Day two, though, is the attack on my peace of mind. Any veteran of anxiety knows what it is to worry obsessively about something that isn’t concrete. Like being stung by the unkillable ghost of a hornet over and over again. Vague worries and dreadful state of mind metastasize as more tangible attacks throughout the day; they’ve been brought to the surface as if they are part of the brain’s own detoxification process. Life choices. What is success? Self-awareness. Past regrets.

I spend the morning on Facebook and the afternoon considering deleting my Facebook account. I have started reading a book called The Passage, which is a phenomenally good book, but it depicts a dystopian future brought about by an apocalypse caused by vampires. It does not quell the demons having a barbecue in my psyche.

To escape dystopian vampires, I work out. A good sweat will assist the cleanse. Part way through the workout I realize that squats have caused me to lose the current thread of my anxiety. While I should breathe a sigh of relief, anxiety outwits me by making my brain search for the lost source of the anxiety as though searching my brain for the just out-of-reach title of a song. Once I pinpoint the source of the worry, I am back to the anxiety in time for my lunges.

I go back to my blanket and watch a steady stream of baseball for the remainder of the day. My google searches on day two: Am I successful? Stupidest google searches ever. Does everyone have regrets? How many Flintstones vitamins is too many? What to do if you’ve overdosed on Flintstones vitamins?

When I wake up on day three, I groan at the presence of the hangover, the way you might at a persistent rash. Day three’s hangover manifests itself in a low grade nausea, a minor discombobulation, and the non-ironic sudden realization that I am 43.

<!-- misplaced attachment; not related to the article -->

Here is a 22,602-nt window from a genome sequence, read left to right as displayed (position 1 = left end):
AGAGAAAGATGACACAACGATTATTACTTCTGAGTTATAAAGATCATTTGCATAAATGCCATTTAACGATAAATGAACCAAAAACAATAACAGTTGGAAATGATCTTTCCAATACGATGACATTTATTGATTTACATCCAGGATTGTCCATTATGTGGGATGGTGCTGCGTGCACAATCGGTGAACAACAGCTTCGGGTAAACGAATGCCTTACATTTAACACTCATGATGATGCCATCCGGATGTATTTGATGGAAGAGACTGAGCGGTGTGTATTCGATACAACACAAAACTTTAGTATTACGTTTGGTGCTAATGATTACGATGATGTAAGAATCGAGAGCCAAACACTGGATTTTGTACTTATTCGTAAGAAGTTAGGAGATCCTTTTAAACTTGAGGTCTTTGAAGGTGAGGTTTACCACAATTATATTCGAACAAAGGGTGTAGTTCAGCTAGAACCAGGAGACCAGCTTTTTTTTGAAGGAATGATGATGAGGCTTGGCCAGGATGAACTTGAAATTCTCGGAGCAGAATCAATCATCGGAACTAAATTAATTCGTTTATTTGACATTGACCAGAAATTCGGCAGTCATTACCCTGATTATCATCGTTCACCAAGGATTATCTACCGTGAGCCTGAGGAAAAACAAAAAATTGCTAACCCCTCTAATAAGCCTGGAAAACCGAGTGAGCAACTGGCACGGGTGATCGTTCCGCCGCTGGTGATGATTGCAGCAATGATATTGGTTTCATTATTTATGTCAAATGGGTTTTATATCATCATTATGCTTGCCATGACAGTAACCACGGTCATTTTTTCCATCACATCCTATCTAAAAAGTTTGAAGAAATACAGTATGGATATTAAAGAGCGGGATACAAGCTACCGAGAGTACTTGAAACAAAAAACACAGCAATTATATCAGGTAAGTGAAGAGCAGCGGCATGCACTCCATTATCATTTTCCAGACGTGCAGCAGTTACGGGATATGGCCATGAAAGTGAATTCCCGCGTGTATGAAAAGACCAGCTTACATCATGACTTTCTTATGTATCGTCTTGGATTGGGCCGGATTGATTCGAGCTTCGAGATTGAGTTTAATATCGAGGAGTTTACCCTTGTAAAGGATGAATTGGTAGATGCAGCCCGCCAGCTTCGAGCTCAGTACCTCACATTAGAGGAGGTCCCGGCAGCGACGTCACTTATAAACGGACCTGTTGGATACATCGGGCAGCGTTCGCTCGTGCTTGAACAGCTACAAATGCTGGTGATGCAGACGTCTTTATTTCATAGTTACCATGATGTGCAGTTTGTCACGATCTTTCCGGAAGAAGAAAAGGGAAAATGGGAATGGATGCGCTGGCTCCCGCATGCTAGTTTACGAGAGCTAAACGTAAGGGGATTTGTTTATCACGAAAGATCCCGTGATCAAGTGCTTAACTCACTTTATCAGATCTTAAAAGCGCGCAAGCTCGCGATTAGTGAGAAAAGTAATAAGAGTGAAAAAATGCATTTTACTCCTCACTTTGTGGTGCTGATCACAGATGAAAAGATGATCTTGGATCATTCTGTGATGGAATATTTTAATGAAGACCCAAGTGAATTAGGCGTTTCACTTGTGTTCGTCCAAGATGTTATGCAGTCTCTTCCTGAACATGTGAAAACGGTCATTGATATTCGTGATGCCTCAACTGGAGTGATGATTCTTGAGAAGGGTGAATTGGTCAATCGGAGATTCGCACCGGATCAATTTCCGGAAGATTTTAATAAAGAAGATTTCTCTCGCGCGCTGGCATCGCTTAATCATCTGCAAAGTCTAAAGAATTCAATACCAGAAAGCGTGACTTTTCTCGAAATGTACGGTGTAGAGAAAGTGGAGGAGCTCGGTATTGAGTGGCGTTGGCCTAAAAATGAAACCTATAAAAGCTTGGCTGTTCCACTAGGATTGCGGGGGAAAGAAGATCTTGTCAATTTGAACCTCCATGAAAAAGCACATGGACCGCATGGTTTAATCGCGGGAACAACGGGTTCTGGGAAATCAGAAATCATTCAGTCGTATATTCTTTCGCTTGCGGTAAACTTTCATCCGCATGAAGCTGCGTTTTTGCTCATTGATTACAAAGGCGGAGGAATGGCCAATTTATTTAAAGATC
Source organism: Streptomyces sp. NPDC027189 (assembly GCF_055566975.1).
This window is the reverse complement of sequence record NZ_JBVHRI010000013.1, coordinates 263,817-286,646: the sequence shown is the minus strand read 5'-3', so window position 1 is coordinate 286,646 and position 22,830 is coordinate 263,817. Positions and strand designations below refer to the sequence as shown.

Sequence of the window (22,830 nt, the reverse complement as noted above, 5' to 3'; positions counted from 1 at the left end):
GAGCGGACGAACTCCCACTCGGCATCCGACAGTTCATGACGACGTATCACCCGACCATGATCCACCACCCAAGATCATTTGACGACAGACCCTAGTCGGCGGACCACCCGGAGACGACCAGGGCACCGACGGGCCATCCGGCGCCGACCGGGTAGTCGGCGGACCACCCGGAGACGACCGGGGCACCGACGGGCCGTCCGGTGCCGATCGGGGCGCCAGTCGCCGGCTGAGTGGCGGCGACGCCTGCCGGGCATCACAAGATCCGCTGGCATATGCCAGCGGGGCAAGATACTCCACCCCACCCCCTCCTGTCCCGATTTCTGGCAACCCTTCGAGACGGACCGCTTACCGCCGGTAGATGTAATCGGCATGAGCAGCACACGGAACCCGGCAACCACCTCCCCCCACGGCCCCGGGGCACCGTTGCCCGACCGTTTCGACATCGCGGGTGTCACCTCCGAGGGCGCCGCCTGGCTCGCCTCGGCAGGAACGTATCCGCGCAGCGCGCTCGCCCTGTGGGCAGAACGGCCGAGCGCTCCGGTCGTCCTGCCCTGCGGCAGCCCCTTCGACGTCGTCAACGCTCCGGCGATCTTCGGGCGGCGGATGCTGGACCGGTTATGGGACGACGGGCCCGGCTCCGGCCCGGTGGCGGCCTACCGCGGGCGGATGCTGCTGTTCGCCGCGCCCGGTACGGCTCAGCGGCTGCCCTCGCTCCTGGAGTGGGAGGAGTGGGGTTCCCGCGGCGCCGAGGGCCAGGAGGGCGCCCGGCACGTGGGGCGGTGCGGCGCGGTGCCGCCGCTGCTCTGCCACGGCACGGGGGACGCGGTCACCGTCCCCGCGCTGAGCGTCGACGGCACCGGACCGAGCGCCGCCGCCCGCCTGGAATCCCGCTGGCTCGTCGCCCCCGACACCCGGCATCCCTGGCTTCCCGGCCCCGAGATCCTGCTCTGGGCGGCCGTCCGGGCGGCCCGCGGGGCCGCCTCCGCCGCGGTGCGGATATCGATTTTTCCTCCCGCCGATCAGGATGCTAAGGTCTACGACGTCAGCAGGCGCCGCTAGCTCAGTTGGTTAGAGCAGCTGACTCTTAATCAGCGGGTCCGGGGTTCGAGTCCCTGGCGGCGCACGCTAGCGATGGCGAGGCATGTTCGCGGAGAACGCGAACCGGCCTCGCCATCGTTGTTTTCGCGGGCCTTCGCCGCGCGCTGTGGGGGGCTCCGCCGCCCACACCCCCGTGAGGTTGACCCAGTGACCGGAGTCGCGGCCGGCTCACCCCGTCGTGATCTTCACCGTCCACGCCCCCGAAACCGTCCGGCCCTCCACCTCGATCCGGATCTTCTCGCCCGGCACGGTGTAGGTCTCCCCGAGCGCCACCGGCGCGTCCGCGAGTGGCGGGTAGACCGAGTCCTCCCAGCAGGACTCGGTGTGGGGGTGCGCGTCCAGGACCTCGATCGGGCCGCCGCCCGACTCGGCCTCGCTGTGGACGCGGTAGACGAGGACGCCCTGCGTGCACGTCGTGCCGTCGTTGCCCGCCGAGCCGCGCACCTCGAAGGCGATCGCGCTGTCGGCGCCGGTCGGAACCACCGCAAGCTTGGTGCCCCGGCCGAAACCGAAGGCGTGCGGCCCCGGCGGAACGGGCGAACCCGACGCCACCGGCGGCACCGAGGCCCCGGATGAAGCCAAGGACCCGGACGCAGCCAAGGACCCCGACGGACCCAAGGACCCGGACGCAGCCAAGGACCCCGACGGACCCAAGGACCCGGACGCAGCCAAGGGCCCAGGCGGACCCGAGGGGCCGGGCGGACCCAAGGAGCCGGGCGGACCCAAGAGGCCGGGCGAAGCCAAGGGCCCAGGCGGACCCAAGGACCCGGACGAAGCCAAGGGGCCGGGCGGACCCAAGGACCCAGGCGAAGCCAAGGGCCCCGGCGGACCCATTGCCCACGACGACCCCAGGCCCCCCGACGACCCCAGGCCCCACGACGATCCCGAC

The evidence is all there. My salt and pepper hair is becoming saltier every day. People call me sir for no good reason. Though I am in the best shape of my life (beyond 22 that is), my body is a series of fault lines, ruptures, and mysterious aches. Reading on the tram for twenty minutes can put my neck out of whack for a week. Stepping off a tram last week caused a spasm in my lower back so severe that I thought I’d been stabbed by the octogenarian behind me. When going into a squat to stretch my knees this morning, they cracked with such force that it sounded like bubble wrap. There’s no doubt about it, I am 43.

Day one is physical. Day two is anxiety. Day three is the realization that I am storming towards death on a runaway train whose conductor has leapt off into the tumbleweeds. Plus nausea. I begin identifying with Beckett plays and T.S Eliot’s poetry. Fuck Michelangelo. A title comes to me. The Hangover of Death. The Hangover as Death. Death’s Hangover. It sounds Beckettian so I google it. It’s not.

How did I get here? When my dad, reading the Recent Deaths page on Wikipedia, begins announcing notable people who’ve died, italicizing the suicides, I grunt bitterly and cover my ears. When he suggests we go out for steaks, I grunt happily, a caveman who’s just stumbled upon a litter of unattended Saber-toothed kittens.

At dinner, I have a root beer and a ribeye the size of a throw pillow. A loaded baked potato and creamed spinach bring me back to life. I decide an act of bravery is required. When we get home I suggest an I fly you buy arrangement for sundaes. It is eagerly accepted.

Later, as an ice cream sundae with extra maraschino cherries mitigates the horror of another Phillies’ blown lead, I put things in perspective. Sure, I’m older but I’m smarter. Sure, I’m going to die, but not yet. Sure, my hangovers last three days, but in a decade when I’m suffering four day hangovers I’ll look back at this time with nostalgic yearning.

Google searches: Why are people happier in their 40s? Steak poisoning? Did Beckett drink? Why do the Phillies suck?